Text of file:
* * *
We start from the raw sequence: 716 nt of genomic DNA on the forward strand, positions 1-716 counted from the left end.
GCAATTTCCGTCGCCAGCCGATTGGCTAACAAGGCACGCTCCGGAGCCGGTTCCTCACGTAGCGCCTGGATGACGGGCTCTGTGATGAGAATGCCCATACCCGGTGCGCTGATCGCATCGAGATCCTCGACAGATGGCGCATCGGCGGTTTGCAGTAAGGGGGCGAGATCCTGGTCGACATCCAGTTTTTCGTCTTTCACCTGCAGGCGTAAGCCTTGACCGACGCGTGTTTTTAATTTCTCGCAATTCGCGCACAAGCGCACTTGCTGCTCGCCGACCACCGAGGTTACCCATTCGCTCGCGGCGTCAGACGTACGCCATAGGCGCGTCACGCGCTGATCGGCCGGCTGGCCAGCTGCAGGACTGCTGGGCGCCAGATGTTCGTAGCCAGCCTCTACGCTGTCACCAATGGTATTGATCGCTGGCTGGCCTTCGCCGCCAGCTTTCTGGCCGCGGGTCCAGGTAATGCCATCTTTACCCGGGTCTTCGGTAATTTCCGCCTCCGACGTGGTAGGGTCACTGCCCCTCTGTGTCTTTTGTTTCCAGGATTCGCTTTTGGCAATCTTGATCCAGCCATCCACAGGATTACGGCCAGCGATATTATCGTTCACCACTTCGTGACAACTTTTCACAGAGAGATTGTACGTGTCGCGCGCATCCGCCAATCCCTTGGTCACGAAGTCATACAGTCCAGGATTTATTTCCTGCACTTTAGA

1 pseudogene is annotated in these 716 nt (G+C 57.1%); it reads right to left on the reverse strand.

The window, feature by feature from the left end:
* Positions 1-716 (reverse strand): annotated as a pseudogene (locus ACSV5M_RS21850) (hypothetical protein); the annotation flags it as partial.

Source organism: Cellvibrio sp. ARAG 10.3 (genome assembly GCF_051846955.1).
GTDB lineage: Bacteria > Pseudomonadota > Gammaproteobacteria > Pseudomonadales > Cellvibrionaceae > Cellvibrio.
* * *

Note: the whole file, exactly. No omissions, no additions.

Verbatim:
We start from the raw sequence: 716 nt of genomic DNA on the forward strand, positions 1-716 counted from the left end.
GCAATTTCCGTCGCCAGCCGATTGGCTAACAAGGCACGCTCCGGAGCCGGTTCCTCACGTAGCGCCTGGATGACGGGCTCTGTGATGAGAATGCCCATACCCGGTGCGCTGATCGCATCGAGATCCTCGACAGATGGCGCATCGGCGGTTTGCAGTAAGGGGGCGAGATCCTGGTCGACATCCAGTTTTTCGTCTTTCACCTGCAGGCGTAAGCCTTGACCGACGCGTGTTTTTAATTTCTCGCAATTCGCGCACAAGCGCACTTGCTGCTCGCCGACCACCGAGGTTACCCATTCGCTCGCGGCGTCAGACGTACGCCATAGGCGCGTCACGCGCTGATCGGCCGGCTGGCCAGCTGCAGGACTGCTGGGCGCCAGATGTTCGTAGCCAGCCTCTACGCTGTCACCAATGGTATTGATCGCTGGCTGGCCTTCGCCGCCAGCTTTCTGGCCGCGGGTCCAGGTAATGCCATCTTTACCCGGGTCTTCGGTAATTTCCGCCTCCGACGTGGTAGGGTCACTGCCCCTCTGTGTCTTTTGTTTCCAGGATTCGCTTTTGGCAATCTTGATCCAGCCATCCACAGGATTACGGCCAGCGATATTATCGTTCACCACTTCGTGACAACTTTTCACAGAGAGATTGTACGTGTCGCGCGCATCCGCCAATCCCTTGGTCACGAAGTCATACAGTCCAGGATTTATTTCCTGCACTTTAGA

1 pseudogene is annotated in these 716 nt (G+C 57.1%); it reads right to left on the reverse strand.

The window, feature by feature from the left end:
* Positions 1-716 (reverse strand): annotated as a pseudogene (locus ACSV5M_RS21850) (hypothetical protein); the annotation flags it as partial.

Source organism: Cellvibrio sp. ARAG 10.3 (genome assembly GCF_051846955.1).
GTDB lineage: Bacteria > Pseudomonadota > Gammaproteobacteria > Pseudomonadales > Cellvibrionaceae > Cellvibrio.